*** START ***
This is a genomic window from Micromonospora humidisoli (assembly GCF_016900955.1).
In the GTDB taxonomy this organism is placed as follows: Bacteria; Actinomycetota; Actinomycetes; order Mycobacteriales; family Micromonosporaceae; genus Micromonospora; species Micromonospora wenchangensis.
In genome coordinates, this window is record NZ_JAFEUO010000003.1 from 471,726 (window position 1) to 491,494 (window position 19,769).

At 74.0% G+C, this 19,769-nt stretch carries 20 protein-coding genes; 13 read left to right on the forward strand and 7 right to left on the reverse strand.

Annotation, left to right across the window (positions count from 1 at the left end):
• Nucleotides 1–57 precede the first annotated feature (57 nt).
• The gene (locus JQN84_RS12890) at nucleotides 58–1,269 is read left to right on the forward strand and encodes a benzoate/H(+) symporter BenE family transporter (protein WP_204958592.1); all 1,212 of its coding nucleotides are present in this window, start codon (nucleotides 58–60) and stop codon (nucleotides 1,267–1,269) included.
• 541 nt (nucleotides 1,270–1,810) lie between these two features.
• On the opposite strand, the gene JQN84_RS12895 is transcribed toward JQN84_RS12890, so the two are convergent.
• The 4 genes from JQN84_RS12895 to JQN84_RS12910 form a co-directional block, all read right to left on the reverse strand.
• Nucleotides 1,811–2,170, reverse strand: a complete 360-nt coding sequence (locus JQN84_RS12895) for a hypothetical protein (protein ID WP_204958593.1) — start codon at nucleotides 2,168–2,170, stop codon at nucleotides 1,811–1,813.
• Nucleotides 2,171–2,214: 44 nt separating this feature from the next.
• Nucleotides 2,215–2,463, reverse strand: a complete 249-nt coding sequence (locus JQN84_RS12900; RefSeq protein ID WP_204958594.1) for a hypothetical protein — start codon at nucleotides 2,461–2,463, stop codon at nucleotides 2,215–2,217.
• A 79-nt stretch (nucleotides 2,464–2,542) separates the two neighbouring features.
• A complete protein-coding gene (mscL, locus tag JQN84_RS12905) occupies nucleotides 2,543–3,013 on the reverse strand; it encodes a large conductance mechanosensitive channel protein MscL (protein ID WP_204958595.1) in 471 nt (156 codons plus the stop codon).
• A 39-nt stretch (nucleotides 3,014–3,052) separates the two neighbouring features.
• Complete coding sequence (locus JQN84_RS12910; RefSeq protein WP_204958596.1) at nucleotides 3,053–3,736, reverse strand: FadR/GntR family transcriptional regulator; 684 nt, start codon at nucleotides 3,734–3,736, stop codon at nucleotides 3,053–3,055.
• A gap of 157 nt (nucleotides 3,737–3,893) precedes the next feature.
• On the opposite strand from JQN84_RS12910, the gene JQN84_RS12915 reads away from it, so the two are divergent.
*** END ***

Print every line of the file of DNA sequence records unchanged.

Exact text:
This is a genomic window from Micromonospora humidisoli (assembly GCF_016900955.1).
In the GTDB taxonomy this organism is placed as follows: Bacteria; Actinomycetota; Actinomycetes; order Mycobacteriales; family Micromonosporaceae; genus Micromonospora; species Micromonospora wenchangensis.
In genome coordinates, this window is record NZ_JAFEUO010000003.1 from 471,726 (window position 1) to 491,494 (window position 19,769).

At 74.0% G+C, this 19,769-nt stretch carries 20 protein-coding genes; 13 read left to right on the forward strand and 7 right to left on the reverse strand.

Annotation, left to right across the window (positions count from 1 at the left end):
• Nucleotides 1–57 precede the first annotated feature (57 nt).
• The gene (locus JQN84_RS12890) at nucleotides 58–1,269 is read left to right on the forward strand and encodes a benzoate/H(+) symporter BenE family transporter (protein WP_204958592.1); all 1,212 of its coding nucleotides are present in this window, start codon (nucleotides 58–60) and stop codon (nucleotides 1,267–1,269) included.
• 541 nt (nucleotides 1,270–1,810) lie between these two features.
• On the opposite strand, the gene JQN84_RS12895 is transcribed toward JQN84_RS12890, so the two are convergent.
• The 4 genes from JQN84_RS12895 to JQN84_RS12910 form a co-directional block, all read right to left on the reverse strand.
• Nucleotides 1,811–2,170, reverse strand: a complete 360-nt coding sequence (locus JQN84_RS12895) for a hypothetical protein (protein ID WP_204958593.1) — start codon at nucleotides 2,168–2,170, stop codon at nucleotides 1,811–1,813.
• Nucleotides 2,171–2,214: 44 nt separating this feature from the next.
• Nucleotides 2,215–2,463, reverse strand: a complete 249-nt coding sequence (locus JQN84_RS12900; RefSeq protein ID WP_204958594.1) for a hypothetical protein — start codon at nucleotides 2,461–2,463, stop codon at nucleotides 2,215–2,217.
• A 79-nt stretch (nucleotides 2,464–2,542) separates the two neighbouring features.
• A complete protein-coding gene (mscL, locus tag JQN84_RS12905) occupies nucleotides 2,543–3,013 on the reverse strand; it encodes a large conductance mechanosensitive channel protein MscL (protein ID WP_204958595.1) in 471 nt (156 codons plus the stop codon).
• A 39-nt stretch (nucleotides 3,014–3,052) separates the two neighbouring features.
• Complete coding sequence (locus JQN84_RS12910; RefSeq protein WP_204958596.1) at nucleotides 3,053–3,736, reverse strand: FadR/GntR family transcriptional regulator; 684 nt, start codon at nucleotides 3,734–3,736, stop codon at nucleotides 3,053–3,055.
• A gap of 157 nt (nucleotides 3,737–3,893) precedes the next feature.
• On the opposite strand from JQN84_RS12910, the gene JQN84_RS12915 reads away from it, so the two are divergent.